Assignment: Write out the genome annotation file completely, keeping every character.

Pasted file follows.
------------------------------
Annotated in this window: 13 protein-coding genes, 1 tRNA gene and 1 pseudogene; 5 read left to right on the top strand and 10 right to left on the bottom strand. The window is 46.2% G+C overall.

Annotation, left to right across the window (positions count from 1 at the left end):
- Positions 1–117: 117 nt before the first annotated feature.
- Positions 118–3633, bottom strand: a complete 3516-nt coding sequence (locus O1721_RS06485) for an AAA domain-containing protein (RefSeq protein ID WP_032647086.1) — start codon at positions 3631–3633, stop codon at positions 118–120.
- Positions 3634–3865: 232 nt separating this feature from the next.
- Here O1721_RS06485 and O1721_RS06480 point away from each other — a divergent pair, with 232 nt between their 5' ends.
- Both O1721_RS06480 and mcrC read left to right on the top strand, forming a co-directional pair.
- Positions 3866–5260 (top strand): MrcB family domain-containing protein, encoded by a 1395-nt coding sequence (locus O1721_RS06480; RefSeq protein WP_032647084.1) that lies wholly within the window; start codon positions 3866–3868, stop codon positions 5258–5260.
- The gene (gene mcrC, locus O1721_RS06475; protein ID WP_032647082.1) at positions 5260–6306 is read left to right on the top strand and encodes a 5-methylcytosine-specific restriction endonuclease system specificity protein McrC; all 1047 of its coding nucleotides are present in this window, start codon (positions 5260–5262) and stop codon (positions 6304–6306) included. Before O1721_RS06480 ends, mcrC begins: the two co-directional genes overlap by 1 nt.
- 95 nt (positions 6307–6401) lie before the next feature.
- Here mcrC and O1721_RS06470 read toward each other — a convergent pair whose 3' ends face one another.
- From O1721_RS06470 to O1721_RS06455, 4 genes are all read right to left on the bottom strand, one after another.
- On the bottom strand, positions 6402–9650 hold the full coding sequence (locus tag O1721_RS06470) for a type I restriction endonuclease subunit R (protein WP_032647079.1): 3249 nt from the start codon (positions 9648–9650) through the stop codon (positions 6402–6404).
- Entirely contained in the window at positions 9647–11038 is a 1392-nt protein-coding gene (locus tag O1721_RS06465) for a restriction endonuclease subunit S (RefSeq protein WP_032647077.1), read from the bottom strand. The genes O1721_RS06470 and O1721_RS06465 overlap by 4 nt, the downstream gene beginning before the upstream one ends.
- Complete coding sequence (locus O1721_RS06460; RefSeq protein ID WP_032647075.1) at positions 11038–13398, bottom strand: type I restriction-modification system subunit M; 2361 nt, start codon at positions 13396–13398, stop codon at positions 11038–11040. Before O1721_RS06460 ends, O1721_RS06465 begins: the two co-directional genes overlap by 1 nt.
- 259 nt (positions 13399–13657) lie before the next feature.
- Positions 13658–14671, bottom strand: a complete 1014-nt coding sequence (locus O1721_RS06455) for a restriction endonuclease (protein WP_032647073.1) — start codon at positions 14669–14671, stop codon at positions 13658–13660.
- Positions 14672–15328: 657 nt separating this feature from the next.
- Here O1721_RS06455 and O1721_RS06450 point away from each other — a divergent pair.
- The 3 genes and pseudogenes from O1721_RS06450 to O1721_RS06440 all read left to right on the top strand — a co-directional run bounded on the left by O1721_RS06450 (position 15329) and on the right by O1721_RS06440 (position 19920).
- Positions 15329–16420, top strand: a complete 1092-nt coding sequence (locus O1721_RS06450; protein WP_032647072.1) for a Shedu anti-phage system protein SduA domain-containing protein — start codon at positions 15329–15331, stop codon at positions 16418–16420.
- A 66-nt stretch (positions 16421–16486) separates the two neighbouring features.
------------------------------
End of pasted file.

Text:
Annotated in this window: 13 protein-coding genes, 1 tRNA gene and 1 pseudogene; 5 read left to right on the top strand and 10 right to left on the bottom strand. The window is 46.2% G+C overall.

Annotation, left to right across the window (positions count from 1 at the left end):
- Positions 1–117: 117 nt before the first annotated feature.
- Positions 118–3633, bottom strand: a complete 3516-nt coding sequence (locus O1721_RS06485) for an AAA domain-containing protein (RefSeq protein ID WP_032647086.1) — start codon at positions 3631–3633, stop codon at positions 118–120.
- Positions 3634–3865: 232 nt separating this feature from the next.
- Here O1721_RS06485 and O1721_RS06480 point away from each other — a divergent pair, with 232 nt between their 5' ends.
- Both O1721_RS06480 and mcrC read left to right on the top strand, forming a co-directional pair.
- Positions 3866–5260 (top strand): MrcB family domain-containing protein, encoded by a 1395-nt coding sequence (locus O1721_RS06480; RefSeq protein WP_032647084.1) that lies wholly within the window; start codon positions 3866–3868, stop codon positions 5258–5260.
- The gene (gene mcrC, locus O1721_RS06475; protein ID WP_032647082.1) at positions 5260–6306 is read left to right on the top strand and encodes a 5-methylcytosine-specific restriction endonuclease system specificity protein McrC; all 1047 of its coding nucleotides are present in this window, start codon (positions 5260–5262) and stop codon (positions 6304–6306) included. Before O1721_RS06480 ends, mcrC begins: the two co-directional genes overlap by 1 nt.
- 95 nt (positions 6307–6401) lie before the next feature.
- Here mcrC and O1721_RS06470 read toward each other — a convergent pair whose 3' ends face one another.
- From O1721_RS06470 to O1721_RS06455, 4 genes are all read right to left on the bottom strand, one after another.
- On the bottom strand, positions 6402–9650 hold the full coding sequence (locus tag O1721_RS06470) for a type I restriction endonuclease subunit R (protein WP_032647079.1): 3249 nt from the start codon (positions 9648–9650) through the stop codon (positions 6402–6404).
- Entirely contained in the window at positions 9647–11038 is a 1392-nt protein-coding gene (locus tag O1721_RS06465) for a restriction endonuclease subunit S (RefSeq protein WP_032647077.1), read from the bottom strand. The genes O1721_RS06470 and O1721_RS06465 overlap by 4 nt, the downstream gene beginning before the upstream one ends.
- Complete coding sequence (locus O1721_RS06460; RefSeq protein ID WP_032647075.1) at positions 11038–13398, bottom strand: type I restriction-modification system subunit M; 2361 nt, start codon at positions 13396–13398, stop codon at positions 11038–11040. Before O1721_RS06460 ends, O1721_RS06465 begins: the two co-directional genes overlap by 1 nt.
- 259 nt (positions 13399–13657) lie before the next feature.
- Positions 13658–14671, bottom strand: a complete 1014-nt coding sequence (locus O1721_RS06455) for a restriction endonuclease (protein WP_032647073.1) — start codon at positions 14669–14671, stop codon at positions 13658–13660.
- Positions 14672–15328: 657 nt separating this feature from the next.
- Here O1721_RS06455 and O1721_RS06450 point away from each other — a divergent pair.
- The 3 genes and pseudogenes from O1721_RS06450 to O1721_RS06440 all read left to right on the top strand — a co-directional run bounded on the left by O1721_RS06450 (position 15329) and on the right by O1721_RS06440 (position 19920).
- Positions 15329–16420, top strand: a complete 1092-nt coding sequence (locus O1721_RS06450; protein WP_032647072.1) for a Shedu anti-phage system protein SduA domain-containing protein — start codon at positions 15329–15331, stop codon at positions 16418–16420.
- A 66-nt stretch (positions 16421–16486) separates the two neighbouring features.